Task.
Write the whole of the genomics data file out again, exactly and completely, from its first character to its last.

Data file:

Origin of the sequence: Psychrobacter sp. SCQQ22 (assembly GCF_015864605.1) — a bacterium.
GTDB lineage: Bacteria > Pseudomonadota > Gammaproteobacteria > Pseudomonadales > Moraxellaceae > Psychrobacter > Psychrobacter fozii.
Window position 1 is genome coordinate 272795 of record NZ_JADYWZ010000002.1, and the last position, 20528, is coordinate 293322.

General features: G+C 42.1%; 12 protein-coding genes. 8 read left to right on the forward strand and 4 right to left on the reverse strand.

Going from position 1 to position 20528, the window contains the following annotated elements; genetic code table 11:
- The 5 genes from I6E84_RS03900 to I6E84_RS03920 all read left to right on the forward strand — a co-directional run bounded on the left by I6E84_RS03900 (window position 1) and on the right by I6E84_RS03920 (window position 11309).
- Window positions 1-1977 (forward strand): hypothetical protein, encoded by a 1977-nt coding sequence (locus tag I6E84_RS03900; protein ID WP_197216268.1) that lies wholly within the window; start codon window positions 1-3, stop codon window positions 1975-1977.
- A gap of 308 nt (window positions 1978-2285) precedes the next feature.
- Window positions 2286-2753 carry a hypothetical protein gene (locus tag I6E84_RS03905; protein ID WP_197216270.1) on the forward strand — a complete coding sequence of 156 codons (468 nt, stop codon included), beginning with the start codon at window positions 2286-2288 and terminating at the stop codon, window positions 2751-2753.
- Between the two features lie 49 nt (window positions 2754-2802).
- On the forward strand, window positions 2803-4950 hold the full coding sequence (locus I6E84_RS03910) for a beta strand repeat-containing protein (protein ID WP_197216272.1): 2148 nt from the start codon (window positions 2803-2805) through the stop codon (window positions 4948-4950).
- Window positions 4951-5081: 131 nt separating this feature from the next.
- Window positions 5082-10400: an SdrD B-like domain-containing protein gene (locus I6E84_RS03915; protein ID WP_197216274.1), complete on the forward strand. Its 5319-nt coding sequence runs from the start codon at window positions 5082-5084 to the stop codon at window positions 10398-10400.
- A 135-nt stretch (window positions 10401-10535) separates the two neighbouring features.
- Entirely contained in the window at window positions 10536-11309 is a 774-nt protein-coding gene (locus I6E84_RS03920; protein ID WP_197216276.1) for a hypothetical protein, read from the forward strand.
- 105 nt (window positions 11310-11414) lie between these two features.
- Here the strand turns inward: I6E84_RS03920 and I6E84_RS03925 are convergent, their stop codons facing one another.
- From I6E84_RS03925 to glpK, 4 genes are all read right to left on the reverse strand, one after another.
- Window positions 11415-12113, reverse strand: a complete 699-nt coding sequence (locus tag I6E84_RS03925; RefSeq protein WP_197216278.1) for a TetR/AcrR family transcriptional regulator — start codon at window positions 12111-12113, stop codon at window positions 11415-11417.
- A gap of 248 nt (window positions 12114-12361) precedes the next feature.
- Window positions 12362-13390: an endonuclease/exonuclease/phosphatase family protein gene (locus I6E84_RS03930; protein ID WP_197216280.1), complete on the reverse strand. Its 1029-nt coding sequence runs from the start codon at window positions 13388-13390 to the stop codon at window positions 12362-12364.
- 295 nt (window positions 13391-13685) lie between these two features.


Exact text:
Origin of the sequence: Psychrobacter sp. SCQQ22 (assembly GCF_015864605.1) — a bacterium.
GTDB lineage: Bacteria > Pseudomonadota > Gammaproteobacteria > Pseudomonadales > Moraxellaceae > Psychrobacter > Psychrobacter fozii.
Window position 1 is genome coordinate 272795 of record NZ_JADYWZ010000002.1, and the last position, 20528, is coordinate 293322.

General features: G+C 42.1%; 12 protein-coding genes. 8 read left to right on the forward strand and 4 right to left on the reverse strand.

Going from position 1 to position 20528, the window contains the following annotated elements; genetic code table 11:
- The 5 genes from I6E84_RS03900 to I6E84_RS03920 all read left to right on the forward strand — a co-directional run bounded on the left by I6E84_RS03900 (window position 1) and on the right by I6E84_RS03920 (window position 11309).
- Window positions 1-1977 (forward strand): hypothetical protein, encoded by a 1977-nt coding sequence (locus tag I6E84_RS03900; protein ID WP_197216268.1) that lies wholly within the window; start codon window positions 1-3, stop codon window positions 1975-1977.
- A gap of 308 nt (window positions 1978-2285) precedes the next feature.
- Window positions 2286-2753 carry a hypothetical protein gene (locus tag I6E84_RS03905; protein ID WP_197216270.1) on the forward strand — a complete coding sequence of 156 codons (468 nt, stop codon included), beginning with the start codon at window positions 2286-2288 and terminating at the stop codon, window positions 2751-2753.
- Between the two features lie 49 nt (window positions 2754-2802).
- On the forward strand, window positions 2803-4950 hold the full coding sequence (locus I6E84_RS03910) for a beta strand repeat-containing protein (protein ID WP_197216272.1): 2148 nt from the start codon (window positions 2803-2805) through the stop codon (window positions 4948-4950).
- Window positions 4951-5081: 131 nt separating this feature from the next.
- Window positions 5082-10400: an SdrD B-like domain-containing protein gene (locus I6E84_RS03915; protein ID WP_197216274.1), complete on the forward strand. Its 5319-nt coding sequence runs from the start codon at window positions 5082-5084 to the stop codon at window positions 10398-10400.
- A 135-nt stretch (window positions 10401-10535) separates the two neighbouring features.
- Entirely contained in the window at window positions 10536-11309 is a 774-nt protein-coding gene (locus I6E84_RS03920; protein ID WP_197216276.1) for a hypothetical protein, read from the forward strand.
- 105 nt (window positions 11310-11414) lie between these two features.
- Here the strand turns inward: I6E84_RS03920 and I6E84_RS03925 are convergent, their stop codons facing one another.
- From I6E84_RS03925 to glpK, 4 genes are all read right to left on the reverse strand, one after another.
- Window positions 11415-12113, reverse strand: a complete 699-nt coding sequence (locus tag I6E84_RS03925; RefSeq protein WP_197216278.1) for a TetR/AcrR family transcriptional regulator — start codon at window positions 12111-12113, stop codon at window positions 11415-11417.
- A gap of 248 nt (window positions 12114-12361) precedes the next feature.
- Window positions 12362-13390: an endonuclease/exonuclease/phosphatase family protein gene (locus I6E84_RS03930; protein ID WP_197216280.1), complete on the reverse strand. Its 1029-nt coding sequence runs from the start codon at window positions 13388-13390 to the stop codon at window positions 12362-12364.
- 295 nt (window positions 13391-13685) lie between these two features.